Conway in Rexx, Cobol, and Fortran

Here’s more dabbling in programming languages to re-create my venerable interpretation of Conway’s Game of Life, this time using three stereotypical languages of the IBM galaxy: the Rexx scripting language, good old COBOL, and Fortran 95.


You probably never heard of Rexx before; that’s all right, here’s what Wikipedia has to say about it:

Rexx (Restructured Extended Executor) is a programming language that can be interpreted or compiled. It was developed at IBM by Mike Cowlishaw. It is a structured, high-level programming language designed for ease of learning and reading. Proprietary and open source Rexx interpreters exist for a wide range of computing platforms; compilers exist for IBM mainframe computers.

What can you use it for?

Rexx is a full language that can be used as a scripting, macro language, and application development language. It is often used for processing data and text and generating reports; this means that Rexx works well in Common Gateway Interface (CGI) programming and is used for this purpose, like later languages such as Perl. Rexx is the primary scripting language in some operating systems, e.g. OS/2, MVS, VM, AmigaOS, and is also used as an internal macro language in some other software, such as SPF/PC, KEDIT, THE and the ZOC terminal emulator. Additionally, the Rexx language can be used for scripting and macros in any program that uses Windows Scripting Host ActiveX scripting engines languages (e.g. VBScript and JScript) if one of the Rexx engines is installed.

The first time I got in contact with Rexx was in 1994, when I installed OS/2 Warp 3.0 on my PC, almost 30 years ago. I found it to be a simple, easy to understand language, with some interesting features. It was touted, and rightfully so, as a powerful alternative to standard DOS batch files.

These days, the easiest way to run Rexx programs in Linux or other operating systems is through the Regina interpreter, available in Fedora 38 with a simple sudo dnf install regina-rexx.

The Rexx language itself is quite simple, and it looks at first glance like a hybrid between BASIC and Python, with some outstanding features:

There’s of course a Visual Studio Code extension for Rexx, which was very helpful while writing this code. Vim has syntax highlighting for Rexx scripts out of the box.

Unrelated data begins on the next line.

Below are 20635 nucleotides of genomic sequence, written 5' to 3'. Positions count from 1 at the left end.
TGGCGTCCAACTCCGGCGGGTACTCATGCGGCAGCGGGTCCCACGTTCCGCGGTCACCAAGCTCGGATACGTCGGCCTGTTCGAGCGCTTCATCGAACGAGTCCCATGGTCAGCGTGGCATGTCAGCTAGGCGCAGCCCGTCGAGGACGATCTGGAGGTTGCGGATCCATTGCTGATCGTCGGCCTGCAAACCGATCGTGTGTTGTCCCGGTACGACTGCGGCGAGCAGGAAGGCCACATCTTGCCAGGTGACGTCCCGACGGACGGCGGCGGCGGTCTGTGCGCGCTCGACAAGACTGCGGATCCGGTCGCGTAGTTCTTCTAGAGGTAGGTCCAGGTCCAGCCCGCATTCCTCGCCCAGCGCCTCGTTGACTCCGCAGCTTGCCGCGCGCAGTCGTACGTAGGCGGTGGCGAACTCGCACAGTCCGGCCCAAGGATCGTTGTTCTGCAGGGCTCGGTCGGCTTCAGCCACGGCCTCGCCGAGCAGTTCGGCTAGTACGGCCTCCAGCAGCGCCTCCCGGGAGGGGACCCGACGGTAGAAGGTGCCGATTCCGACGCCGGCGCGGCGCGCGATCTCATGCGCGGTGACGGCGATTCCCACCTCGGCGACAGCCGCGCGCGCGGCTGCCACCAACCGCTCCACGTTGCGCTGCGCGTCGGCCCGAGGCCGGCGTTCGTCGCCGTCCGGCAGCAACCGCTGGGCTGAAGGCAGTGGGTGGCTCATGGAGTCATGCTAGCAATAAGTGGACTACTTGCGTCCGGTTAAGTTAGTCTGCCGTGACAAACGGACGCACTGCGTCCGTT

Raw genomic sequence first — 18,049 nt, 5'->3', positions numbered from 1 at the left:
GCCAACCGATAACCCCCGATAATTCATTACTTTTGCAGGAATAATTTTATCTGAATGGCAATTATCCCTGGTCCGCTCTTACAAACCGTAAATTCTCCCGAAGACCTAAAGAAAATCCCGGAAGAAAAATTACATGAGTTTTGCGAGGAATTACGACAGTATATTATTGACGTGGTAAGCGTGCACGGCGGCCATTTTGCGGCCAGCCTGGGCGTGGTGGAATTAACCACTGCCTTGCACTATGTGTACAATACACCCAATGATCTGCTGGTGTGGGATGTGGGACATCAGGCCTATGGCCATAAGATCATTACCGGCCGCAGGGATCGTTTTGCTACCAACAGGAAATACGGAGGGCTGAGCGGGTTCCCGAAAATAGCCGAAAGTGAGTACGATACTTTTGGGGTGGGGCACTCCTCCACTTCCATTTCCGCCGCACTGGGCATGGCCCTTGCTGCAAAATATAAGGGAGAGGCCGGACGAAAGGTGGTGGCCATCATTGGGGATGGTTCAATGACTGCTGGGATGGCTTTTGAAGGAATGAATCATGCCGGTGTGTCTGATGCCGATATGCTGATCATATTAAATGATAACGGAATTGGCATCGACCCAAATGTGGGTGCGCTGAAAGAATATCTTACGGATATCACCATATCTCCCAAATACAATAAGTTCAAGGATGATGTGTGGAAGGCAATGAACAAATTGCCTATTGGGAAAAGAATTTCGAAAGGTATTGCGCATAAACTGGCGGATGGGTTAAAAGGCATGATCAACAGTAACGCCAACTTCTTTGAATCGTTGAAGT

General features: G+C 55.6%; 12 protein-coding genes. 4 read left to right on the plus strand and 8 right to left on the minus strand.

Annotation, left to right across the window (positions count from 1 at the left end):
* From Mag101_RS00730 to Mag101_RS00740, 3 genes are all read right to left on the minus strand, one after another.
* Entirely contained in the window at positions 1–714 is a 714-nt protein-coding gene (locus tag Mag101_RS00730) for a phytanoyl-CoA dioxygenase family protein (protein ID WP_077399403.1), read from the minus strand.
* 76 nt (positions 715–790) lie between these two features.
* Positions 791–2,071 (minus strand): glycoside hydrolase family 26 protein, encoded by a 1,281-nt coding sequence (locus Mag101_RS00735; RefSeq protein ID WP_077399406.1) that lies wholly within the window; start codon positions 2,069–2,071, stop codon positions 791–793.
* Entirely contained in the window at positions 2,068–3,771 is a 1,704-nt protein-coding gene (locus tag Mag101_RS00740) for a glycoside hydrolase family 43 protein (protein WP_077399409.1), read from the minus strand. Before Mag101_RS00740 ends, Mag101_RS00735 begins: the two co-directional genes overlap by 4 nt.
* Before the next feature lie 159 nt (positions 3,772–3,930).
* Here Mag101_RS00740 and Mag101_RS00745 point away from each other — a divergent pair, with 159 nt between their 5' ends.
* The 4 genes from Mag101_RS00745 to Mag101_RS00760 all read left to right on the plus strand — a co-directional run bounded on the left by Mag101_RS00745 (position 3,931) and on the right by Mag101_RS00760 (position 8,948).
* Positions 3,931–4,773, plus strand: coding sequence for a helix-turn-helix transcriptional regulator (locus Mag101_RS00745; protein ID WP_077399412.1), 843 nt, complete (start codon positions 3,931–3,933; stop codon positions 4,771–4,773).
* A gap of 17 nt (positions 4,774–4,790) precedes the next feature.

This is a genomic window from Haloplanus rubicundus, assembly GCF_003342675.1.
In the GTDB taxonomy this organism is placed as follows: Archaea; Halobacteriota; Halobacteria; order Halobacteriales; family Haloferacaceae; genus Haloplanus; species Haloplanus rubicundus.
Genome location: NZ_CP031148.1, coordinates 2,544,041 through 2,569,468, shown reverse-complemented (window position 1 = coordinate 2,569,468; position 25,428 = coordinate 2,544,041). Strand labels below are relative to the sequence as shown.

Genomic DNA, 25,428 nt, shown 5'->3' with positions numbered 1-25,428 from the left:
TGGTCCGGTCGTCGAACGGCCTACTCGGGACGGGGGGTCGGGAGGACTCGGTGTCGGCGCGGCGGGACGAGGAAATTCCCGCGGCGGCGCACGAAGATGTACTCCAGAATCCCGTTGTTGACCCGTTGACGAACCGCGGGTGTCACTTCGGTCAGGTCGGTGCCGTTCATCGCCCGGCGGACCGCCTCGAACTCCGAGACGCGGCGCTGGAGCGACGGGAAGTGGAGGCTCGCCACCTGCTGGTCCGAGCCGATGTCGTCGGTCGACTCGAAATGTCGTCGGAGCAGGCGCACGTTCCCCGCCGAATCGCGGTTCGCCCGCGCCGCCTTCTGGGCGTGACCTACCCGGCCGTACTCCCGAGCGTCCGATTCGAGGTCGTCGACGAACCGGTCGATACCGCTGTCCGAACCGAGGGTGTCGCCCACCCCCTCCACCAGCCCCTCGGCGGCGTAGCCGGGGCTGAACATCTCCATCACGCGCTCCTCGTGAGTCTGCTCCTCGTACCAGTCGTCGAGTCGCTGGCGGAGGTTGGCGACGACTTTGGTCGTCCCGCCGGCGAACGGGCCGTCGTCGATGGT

The Rexx version of my Conway project is available on GitLab, and here are the first lines transcribed to satisfy your curiosity:


/* Initialization */
size = 29
separator = "|"
generation = 0
do i = 0 to size
	do j = 0 to size
		world.i.j = 0

signal on halt

call Blinker 0, 1
call Beacon 10, 10
call Glider 4, 5
call Block 1, 10
call Block 18, 3
call Tub 6, 1

/* Print grid in an endless loop */
do forever
    say ""
    do a = 0 to size
        if a = 0 then call FirstLine
        call charout ,format(a, 3)
        call charout ,separator
        do b = 0 to size
            if world.b.a = 1 then call charout ," x |"
            else call charout ,"   |"
        say ""
    generation = generation + 1
    say ""
    say "Generation " generation
	call Evolve


/* First line with coordinates */
    do b = 0 to size
        if b = 0 then call charout ,"    "
        call charout ,format(b, 3)
        call charout ,separator
    say ""

/* More: */


Do I need to introduce it? Says Wikipedia:

COBOL (/ˈkoʊbɒl, -bɔːl/; an acronym for “common business-oriented language”) is a compiled English-like computer programming language designed for business use. It is an imperative, procedural and, since 2002, object-oriented language. COBOL is primarily used in business, finance, and administrative systems for companies and governments. COBOL is still widely used in applications deployed on mainframe computers, such as large-scale batch and transaction processing jobs. However, due to its declining popularity and the retirement of experienced COBOL programmers, programs are being migrated to new platforms, rewritten in modern languages or replaced with software packages. Most programming in COBOL is now purely to maintain existing applications; however, many large financial institutions were still developing new systems in COBOL as late as 2006.

This is one of the oldest programming languages still in use:

COBOL was designed in 1959 by CODASYL and was partly based on the programming language FLOW-MATIC designed by Grace Hopper. It was created as part of a US Department of Defense effort to create a portable programming language for data processing. It was originally seen as a stopgap, but the Department of Defense promptly forced computer manufacturers to provide it, resulting in its widespread adoption. It was standardized in 1968 and has since been revised four times. Expansions include support for structured and object-oriented programming. The current standard is ISO/IEC 1989:2014.